Part 1: Intervention at the Butler’s Table
Once a week in a remote room far from the center of campus, Professor Michael Butler meets with a class of ten students. This week’s assignment- deciding whether or not to intervene in Syria and, if choosing US intervention, describing what a ‘successful’ mission would look like.
Prof. Michael Butler and his two cents
Just answer the following questions and there you’ll have it.
To intervene or not to intervene?
- Should we intervene on humanitarian grounds alone/is it enough of a reason?
- Do we need a UN resolution to do it?
- What happens if we do? What would a new Syria even look like?
- At the end of the day, will any military intervention bring about a greater good, or will it only cause more pain and suffering?
- And what about international rules?
If you really aren’t sure how to answer all of these burning questions- Welcome, you’ve come to the right remote room on the far end of campus. As the conversation continues, students use everything they can think of to make a justification for intervention and nonintervention.
This list includes but is not limited to: humanitarianism, weapons caches, US policy towards Latin America in the 1970’s, refugees, asylum-seekers, Jordan, complicated metaphors, Russia, cruise missiles, Al Qaeda, the UN, Somalia in the 1990’s, rational-legal cultures, UK Prime Minister David Cameron, Congress, geostrategy, the Arab League, power vacuum, Kosovo, multilateralism, democracy, the media… and the list goes on. Nobody promised this was going to be easy.
As the conversation rolls on, it starts to reflect most of the broad topics approached in the news. From an American perspective, the history of intervention from Somalia to Iraq and Libya and everything in between has not produced better results for civilians than they started out with. At the same time, recollections of genocides in Rwanda, Bosnia-Herzegovina and Kosovo proved to trump even some of the worst nightmares. It left the US and the EU with the question- why did no-one intervene on behalf of civilians? The answer lies in a combination of nerves, sovereignty, regional politics, and notions of international responsibility that left so many with hollowed families and neighborhoods.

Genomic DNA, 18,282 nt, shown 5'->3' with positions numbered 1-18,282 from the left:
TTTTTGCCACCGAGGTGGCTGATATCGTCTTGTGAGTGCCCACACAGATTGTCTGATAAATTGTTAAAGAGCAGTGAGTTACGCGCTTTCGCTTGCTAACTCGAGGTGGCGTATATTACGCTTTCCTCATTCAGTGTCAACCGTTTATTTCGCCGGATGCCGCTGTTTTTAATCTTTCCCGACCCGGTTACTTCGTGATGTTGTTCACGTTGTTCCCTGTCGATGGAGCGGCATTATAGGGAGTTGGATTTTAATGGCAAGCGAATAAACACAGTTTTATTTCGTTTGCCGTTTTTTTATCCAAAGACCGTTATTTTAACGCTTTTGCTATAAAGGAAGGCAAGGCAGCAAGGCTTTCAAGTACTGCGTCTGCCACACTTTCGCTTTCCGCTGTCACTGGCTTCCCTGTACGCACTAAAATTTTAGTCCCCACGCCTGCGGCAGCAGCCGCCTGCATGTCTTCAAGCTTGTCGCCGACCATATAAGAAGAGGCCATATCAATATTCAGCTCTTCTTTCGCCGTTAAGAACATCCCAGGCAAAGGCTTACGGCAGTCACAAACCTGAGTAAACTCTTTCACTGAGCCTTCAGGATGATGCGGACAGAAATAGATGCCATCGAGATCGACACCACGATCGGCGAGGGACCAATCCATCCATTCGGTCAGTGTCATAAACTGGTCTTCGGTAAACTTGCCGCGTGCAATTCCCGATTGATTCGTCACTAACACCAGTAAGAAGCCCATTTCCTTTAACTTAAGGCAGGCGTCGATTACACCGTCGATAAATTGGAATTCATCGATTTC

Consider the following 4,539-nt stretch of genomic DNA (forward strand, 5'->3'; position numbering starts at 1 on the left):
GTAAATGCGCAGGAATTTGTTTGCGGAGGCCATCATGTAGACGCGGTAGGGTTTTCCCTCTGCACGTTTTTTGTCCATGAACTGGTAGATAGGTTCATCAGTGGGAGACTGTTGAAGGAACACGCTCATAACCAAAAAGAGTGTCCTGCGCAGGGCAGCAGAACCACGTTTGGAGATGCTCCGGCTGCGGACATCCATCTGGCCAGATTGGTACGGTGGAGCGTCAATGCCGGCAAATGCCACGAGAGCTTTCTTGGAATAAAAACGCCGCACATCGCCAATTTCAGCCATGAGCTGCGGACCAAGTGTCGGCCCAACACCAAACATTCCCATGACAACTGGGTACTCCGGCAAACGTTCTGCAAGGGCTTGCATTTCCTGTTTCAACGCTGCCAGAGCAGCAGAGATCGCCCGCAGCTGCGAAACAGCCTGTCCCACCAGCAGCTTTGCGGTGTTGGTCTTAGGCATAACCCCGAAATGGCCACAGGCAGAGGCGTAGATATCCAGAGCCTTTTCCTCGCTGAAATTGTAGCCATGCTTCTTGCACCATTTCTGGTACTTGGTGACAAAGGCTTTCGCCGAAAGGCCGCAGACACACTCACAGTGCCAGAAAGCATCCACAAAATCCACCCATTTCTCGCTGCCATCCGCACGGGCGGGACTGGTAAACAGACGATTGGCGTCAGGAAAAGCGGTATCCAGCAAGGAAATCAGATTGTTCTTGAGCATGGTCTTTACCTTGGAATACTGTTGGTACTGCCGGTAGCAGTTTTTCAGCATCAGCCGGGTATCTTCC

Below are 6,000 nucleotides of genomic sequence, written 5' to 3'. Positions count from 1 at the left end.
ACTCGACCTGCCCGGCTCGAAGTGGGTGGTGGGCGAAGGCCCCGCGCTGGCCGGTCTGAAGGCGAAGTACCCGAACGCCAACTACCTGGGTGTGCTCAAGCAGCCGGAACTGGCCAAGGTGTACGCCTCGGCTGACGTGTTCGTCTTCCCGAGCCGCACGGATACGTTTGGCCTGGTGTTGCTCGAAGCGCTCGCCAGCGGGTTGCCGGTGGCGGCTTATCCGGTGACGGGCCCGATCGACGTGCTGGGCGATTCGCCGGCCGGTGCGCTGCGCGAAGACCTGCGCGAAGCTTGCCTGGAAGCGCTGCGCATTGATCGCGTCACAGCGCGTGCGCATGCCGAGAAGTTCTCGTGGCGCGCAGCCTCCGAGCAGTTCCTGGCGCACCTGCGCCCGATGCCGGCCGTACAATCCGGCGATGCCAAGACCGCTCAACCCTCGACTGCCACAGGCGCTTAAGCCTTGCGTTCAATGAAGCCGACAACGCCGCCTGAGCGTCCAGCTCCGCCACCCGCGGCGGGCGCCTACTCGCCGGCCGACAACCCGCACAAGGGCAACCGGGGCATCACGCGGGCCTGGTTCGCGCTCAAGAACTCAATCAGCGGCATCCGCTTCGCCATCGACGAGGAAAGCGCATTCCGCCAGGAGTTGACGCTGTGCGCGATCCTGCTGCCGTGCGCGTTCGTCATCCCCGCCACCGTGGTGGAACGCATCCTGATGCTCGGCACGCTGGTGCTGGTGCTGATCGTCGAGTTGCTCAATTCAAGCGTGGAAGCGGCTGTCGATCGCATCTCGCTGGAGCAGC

The key term in this discussion is multilateralism- if the US government wants swift intervention in the absence of a diplomatic solution, how do the US and its allies convince skeptic member states of the UN to join in the mission and draft a UN resolution condoning such action? The sad fact is this: humanitarianism, the want to limit human suffering, death and loss, may not be enough to convince the international system to intervene. This may either be because the loss of human life does not trump the responsibility one faces if intervention goes wrong, or that if things do go wrong, the ‘humanitarian’ option may bring about more or prolonged suffering for civilians.
Or, after all, is it just international politics gone wrong?
At Professor Butler’s table, students can always expect a challenge. Where academics hits the pavement is the sudden realization that many of these political science students may aspire to be politicians, diplomats, policymakers, and researchers in coming years. With that in mind, Butler makes a point to contradict every argument that is presented because it teaches students to think twice. What should make these students different from anybody else that may have a political opinion should be the notable pause before a response- a slight signal of humanity mixed with analysis because they know that any decision that will be made regarding Syria’s civil war will never be completely right or wholly justified.
For a brief Snapshot of the Syrian Conflict, read our previous article. You can find it here at https://clarkuthingsthatmatter.wordpress.com/2013/09/10/snapshot-syrian-conflict/.
And for other great resources, we recommend the BBC http://www.bbc.co.uk/news/world-middle-east-17258397 and Al Jazeera English http://www.aljazeera.com/indepth/spotlight/syria/ where you can find news, analysis, blogs and more!
Stay tuned for more conversations on Syria, hearing reviews from Clark’s Faculty Panel Discussion on Syria and one Clark graduate’s mission from Boston to Washington to stop intervention in Syria.
High quality photos taken by our very own Demet Senturk.